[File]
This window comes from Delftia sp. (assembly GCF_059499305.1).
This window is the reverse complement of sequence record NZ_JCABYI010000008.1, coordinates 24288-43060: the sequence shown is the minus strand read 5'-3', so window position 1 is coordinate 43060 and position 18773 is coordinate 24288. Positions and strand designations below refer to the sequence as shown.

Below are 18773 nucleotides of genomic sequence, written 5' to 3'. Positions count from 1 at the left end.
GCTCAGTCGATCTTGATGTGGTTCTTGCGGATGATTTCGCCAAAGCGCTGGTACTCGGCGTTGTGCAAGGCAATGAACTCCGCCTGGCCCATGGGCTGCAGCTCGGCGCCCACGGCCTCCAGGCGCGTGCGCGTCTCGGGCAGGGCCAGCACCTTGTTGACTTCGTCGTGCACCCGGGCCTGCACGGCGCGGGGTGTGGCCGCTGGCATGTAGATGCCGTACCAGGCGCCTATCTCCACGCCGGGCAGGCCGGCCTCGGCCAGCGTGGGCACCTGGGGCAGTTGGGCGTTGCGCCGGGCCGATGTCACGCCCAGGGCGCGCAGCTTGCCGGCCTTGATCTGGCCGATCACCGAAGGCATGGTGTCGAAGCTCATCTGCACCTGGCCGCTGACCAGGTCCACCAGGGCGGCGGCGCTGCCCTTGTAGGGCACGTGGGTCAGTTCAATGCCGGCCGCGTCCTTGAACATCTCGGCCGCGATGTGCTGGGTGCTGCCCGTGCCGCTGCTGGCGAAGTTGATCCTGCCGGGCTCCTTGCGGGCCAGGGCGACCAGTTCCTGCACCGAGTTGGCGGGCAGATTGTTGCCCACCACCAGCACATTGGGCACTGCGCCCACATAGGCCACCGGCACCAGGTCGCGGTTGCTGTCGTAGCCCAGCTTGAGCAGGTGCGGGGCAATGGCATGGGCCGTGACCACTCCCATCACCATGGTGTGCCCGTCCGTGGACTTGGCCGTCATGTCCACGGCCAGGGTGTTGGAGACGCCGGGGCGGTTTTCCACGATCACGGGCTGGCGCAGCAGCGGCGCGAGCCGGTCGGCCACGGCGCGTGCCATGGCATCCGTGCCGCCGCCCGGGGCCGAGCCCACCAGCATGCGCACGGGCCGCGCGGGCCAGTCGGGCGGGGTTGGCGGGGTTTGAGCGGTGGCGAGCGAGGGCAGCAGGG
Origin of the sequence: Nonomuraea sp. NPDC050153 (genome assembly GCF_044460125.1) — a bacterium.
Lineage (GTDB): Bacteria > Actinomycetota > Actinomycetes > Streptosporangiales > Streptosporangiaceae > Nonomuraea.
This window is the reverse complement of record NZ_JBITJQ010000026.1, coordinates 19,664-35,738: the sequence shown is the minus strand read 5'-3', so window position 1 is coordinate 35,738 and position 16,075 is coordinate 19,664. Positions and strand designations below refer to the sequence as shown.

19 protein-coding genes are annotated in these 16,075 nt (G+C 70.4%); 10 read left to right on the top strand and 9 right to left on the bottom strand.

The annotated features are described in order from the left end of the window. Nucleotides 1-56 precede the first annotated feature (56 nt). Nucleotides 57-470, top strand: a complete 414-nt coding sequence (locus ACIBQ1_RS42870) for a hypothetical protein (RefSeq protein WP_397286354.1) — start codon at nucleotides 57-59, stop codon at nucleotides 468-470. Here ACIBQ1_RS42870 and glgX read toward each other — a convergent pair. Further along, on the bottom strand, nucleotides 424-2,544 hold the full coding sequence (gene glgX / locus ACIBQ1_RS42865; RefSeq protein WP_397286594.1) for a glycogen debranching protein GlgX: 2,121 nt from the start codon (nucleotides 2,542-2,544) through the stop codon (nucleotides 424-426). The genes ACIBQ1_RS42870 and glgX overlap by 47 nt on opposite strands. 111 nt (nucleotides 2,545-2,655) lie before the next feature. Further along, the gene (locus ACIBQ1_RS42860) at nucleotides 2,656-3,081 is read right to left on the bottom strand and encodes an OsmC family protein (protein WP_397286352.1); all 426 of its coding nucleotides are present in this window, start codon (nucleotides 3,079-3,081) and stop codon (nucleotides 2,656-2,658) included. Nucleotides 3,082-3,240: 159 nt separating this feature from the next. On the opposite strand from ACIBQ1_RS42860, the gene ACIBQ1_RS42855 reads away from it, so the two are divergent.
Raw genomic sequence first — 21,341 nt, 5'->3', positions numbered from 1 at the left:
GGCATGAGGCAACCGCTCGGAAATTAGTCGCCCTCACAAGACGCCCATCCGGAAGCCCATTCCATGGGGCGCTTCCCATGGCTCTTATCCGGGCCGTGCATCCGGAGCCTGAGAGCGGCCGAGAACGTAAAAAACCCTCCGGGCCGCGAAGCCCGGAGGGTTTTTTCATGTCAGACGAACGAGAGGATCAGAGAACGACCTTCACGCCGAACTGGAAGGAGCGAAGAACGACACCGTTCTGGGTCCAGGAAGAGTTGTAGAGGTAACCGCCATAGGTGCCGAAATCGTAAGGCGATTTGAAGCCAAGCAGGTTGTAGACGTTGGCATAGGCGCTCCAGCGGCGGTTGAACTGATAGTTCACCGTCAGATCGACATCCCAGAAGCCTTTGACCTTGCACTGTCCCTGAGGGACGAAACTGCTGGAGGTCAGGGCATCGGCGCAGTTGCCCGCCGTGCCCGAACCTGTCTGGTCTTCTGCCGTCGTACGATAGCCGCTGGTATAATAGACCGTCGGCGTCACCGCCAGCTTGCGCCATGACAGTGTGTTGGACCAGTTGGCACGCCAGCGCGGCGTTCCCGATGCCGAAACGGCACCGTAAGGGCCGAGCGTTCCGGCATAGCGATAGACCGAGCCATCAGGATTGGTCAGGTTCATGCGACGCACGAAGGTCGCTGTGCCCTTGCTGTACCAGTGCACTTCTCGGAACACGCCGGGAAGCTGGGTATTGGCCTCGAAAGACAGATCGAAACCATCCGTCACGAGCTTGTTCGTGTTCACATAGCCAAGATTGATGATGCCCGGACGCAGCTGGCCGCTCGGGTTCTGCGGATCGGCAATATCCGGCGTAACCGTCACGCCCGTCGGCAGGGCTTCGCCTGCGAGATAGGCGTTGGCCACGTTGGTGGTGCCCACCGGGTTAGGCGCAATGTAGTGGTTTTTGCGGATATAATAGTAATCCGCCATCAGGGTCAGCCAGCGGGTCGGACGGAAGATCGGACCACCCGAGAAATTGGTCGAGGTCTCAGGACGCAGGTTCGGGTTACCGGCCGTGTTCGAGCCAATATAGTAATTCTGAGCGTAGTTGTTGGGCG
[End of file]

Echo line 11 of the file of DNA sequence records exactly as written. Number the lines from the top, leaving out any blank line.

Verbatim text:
GGCATGAGGCAACCGCTCGGAAATTAGTCGCCCTCACAAGACGCCCATCCGGAAGCCCATTCCATGGGGCGCTTCCCATGGCTCTTATCCGGGCCGTGCATCCGGAGCCTGAGAGCGGCCGAGAACGTAAAAAACCCTCCGGGCCGCGAAGCCCGGAGGGTTTTTTCATGTCAGACGAACGAGAGGATCAGAGAACGACCTTCACGCCGAACTGGAAGGAGCGAAGAACGACACCGTTCTGGGTCCAGGAAGAGTTGTAGAGGTAACCGCCATAGGTGCCGAAATCGTAAGGCGATTTGAAGCCAAGCAGGTTGTAGACGTTGGCATAGGCGCTCCAGCGGCGGTTGAACTGATAGTTCACCGTCAGATCGACATCCCAGAAGCCTTTGACCTTGCACTGTCCCTGAGGGACGAAACTGCTGGAGGTCAGGGCATCGGCGCAGTTGCCCGCCGTGCCCGAACCTGTCTGGTCTTCTGCCGTCGTACGATAGCCGCTGGTATAATAGACCGTCGGCGTCACCGCCAGCTTGCGCCATGACAGTGTGTTGGACCAGTTGGCACGCCAGCGCGGCGTTCCCGATGCCGAAACGGCACCGTAAGGGCCGAGCGTTCCGGCATAGCGATAGACCGAGCCATCAGGATTGGTCAGGTTCATGCGACGCACGAAGGTCGCTGTGCCCTTGCTGTACCAGTGCACTTCTCGGAACACGCCGGGAAGCTGGGTATTGGCCTCGAAAGACAGATCGAAACCATCCGTCACGAGCTTGTTCGTGTTCACATAGCCAAGATTGATGATGCCCGGACGCAGCTGGCCGCTCGGGTTCTGCGGATCGGCAATATCCGGCGTAACCGTCACGCCCGTCGGCAGGGCTTCGCCTGCGAGATAGGCGTTGGCCACGTTGGTGGTGCCCACCGGGTTAGGCGCAATGTAGTGGTTTTTGCGGATATAATAGTAATCCGCCATCAGGGTCAGCCAGCGGGTCGGACGGAAGATCGGACCACCCGAGAAATTGGTCGAGGTCTCAGGACGCAGGTTCGGGTTACCGGCCGTGTTCGAGCCAATATAGTAATTCTGAGCGTAGTTGTTGGGCG